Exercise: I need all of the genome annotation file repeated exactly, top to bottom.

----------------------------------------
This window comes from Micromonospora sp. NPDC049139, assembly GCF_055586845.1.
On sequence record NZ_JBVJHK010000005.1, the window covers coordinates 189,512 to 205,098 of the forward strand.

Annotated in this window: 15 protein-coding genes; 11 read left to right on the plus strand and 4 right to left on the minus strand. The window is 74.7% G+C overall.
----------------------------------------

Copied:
This window comes from Micromonospora sp. NPDC049139, assembly GCF_055586845.1.
On sequence record NZ_JBVJHK010000005.1, the window covers coordinates 189,512 to 205,098 of the forward strand.

Annotated in this window: 15 protein-coding genes; 11 read left to right on the plus strand and 4 right to left on the minus strand. The window is 74.7% G+C overall.